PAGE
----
The Senate Republicans feel that it’s not time for an income tax.  They believe there is more we can draw down from our savings, more cuts ahead to education, seniors, transportation, health care, the university system, services for those with disabilities, etc.  When we look at the numbers provided by our non-partisan legislative finance division, one thing is very clear. They say we should not live off our savings, but in fact grow our savings to weather another potential shortfall.  And we must make changes, and diversify our economy to provide a stable fiscal future.  The House and the Governor have shown political courage in advocating and passing just such a proposal. It is truly unfortunate the Senate Majority did not share the same political courage.

Potential investors are watching our actions very carefully.  The inability and unwillingness to stabilize our economy creates greater uncertainty, which is the enemy of investment.  Republican Senate Majority members argued that implementing this tax during a recession is unwise and further lengthens the recession.  The truth is, any action we take has an impact.  The question to ask is which has the least harmful impact, and offers the best chance of closing our deficit and shortening our period of economic hardship.  The answer, according to economists and economic research conducted by the Institute of Social and Economic Research at UAA, is that an income tax has the least impact, especially on families.  Budget cuts and cuts to the PFD have some of the most significant impacts, harming more people, small businesses, and our economy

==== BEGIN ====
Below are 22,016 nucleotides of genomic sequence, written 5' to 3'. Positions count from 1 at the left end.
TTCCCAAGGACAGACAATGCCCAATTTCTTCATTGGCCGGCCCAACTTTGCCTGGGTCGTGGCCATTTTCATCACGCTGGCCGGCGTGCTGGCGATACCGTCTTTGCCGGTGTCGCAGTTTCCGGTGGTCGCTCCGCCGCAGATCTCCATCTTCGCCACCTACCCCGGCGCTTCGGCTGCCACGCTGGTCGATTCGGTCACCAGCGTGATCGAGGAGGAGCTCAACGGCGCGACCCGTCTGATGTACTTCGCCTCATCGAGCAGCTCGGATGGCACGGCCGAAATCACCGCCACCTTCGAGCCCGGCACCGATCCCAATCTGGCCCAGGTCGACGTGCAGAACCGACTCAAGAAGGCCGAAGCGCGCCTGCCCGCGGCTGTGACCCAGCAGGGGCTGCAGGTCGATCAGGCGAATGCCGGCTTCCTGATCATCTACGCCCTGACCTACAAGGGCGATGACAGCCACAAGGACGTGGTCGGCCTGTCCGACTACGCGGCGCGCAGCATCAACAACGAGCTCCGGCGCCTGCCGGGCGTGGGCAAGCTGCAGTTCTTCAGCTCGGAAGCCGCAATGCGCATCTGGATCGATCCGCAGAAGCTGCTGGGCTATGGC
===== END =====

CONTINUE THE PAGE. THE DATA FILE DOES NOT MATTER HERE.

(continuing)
TNC or UBER legislation back for another ride: Today the Senate pass HB 132, establishing Transportation Network Companies (TNCs) here in Alaska. The House version made some important improvements to the bill.  These include clarifying who would not be allowed to operate as a TNC driver including persons with previous criminal histories of crimes against persons, DUI convictions, or someone on the National Sex Offenders Registry.  Also included were provisions establishing a minimum age of 21 for a driver, and restricting vehicles older than 12 years from being used as rideshare vehicles. 

There were still some issues regarding local control that gave me pause and that we sought to address through amendments.  All of them failed.  In the end, I voted for this measure because I could not let “the perfect be the enemy of the good enough” on this issue.  I’m excited for Alaskans and visitors to Alaska to have more options for getting around our cities, and for the exciting opportunities for Alaskans to gain new employment opportunities.

Pink slips for state employees will go out on June 1st. I hope we don’t get to that point before we’ve answered some of these vital issues, but the differences between the House Majority’s comprehensive fiscal plan and the Senate Republicans’ lack thereof, means there is still a lot of work to be done.

In all the gloom and doom, I still have hope that we will find a way out of this quagmire.  I believe there is a path.  More on this later as things develop.  Someday, when we get home, I’ll be able to tell the whole story.  

I’m Berta and I’m listening,